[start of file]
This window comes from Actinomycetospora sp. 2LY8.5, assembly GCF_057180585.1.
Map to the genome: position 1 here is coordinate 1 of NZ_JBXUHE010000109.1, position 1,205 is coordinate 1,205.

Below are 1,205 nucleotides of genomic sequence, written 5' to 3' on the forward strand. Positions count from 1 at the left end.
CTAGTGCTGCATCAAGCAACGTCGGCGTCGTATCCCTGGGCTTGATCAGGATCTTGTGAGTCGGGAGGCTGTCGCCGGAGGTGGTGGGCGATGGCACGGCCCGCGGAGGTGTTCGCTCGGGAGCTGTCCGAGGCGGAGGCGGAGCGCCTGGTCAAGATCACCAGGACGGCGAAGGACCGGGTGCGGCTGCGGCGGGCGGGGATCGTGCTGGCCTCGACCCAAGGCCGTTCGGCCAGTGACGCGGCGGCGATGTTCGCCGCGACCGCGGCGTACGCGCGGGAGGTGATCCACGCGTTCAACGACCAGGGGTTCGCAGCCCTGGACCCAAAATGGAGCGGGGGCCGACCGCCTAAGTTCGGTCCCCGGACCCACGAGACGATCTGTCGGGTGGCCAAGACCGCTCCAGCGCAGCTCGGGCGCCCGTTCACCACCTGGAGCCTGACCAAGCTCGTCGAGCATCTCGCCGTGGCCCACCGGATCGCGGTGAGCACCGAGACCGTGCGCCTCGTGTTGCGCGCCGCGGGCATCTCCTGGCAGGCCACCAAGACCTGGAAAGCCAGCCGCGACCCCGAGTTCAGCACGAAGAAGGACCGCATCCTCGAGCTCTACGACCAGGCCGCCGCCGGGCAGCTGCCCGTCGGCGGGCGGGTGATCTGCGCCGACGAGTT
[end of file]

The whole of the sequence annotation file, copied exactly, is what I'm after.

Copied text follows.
This window comes from Actinomycetospora sp. 2LY8.5, assembly GCF_057180585.1.
Map to the genome: position 1 here is coordinate 1 of NZ_JBXUHE010000109.1, position 1,205 is coordinate 1,205.

Below are 1,205 nucleotides of genomic sequence, written 5' to 3' on the forward strand. Positions count from 1 at the left end.
CTAGTGCTGCATCAAGCAACGTCGGCGTCGTATCCCTGGGCTTGATCAGGATCTTGTGAGTCGGGAGGCTGTCGCCGGAGGTGGTGGGCGATGGCACGGCCCGCGGAGGTGTTCGCTCGGGAGCTGTCCGAGGCGGAGGCGGAGCGCCTGGTCAAGATCACCAGGACGGCGAAGGACCGGGTGCGGCTGCGGCGGGCGGGGATCGTGCTGGCCTCGACCCAAGGCCGTTCGGCCAGTGACGCGGCGGCGATGTTCGCCGCGACCGCGGCGTACGCGCGGGAGGTGATCCACGCGTTCAACGACCAGGGGTTCGCAGCCCTGGACCCAAAATGGAGCGGGGGCCGACCGCCTAAGTTCGGTCCCCGGACCCACGAGACGATCTGTCGGGTGGCCAAGACCGCTCCAGCGCAGCTCGGGCGCCCGTTCACCACCTGGAGCCTGACCAAGCTCGTCGAGCATCTCGCCGTGGCCCACCGGATCGCGGTGAGCACCGAGACCGTGCGCCTCGTGTTGCGCGCCGCGGGCATCTCCTGGCAGGCCACCAAGACCTGGAAAGCCAGCCGCGACCCCGAGTTCAGCACGAAGAAGGACCGCATCCTCGAGCTCTACGACCAGGCCGCCGCCGGGCAGCTGCCCGTCGGCGGGCGGGTGATCTGCGCCGACGAGTT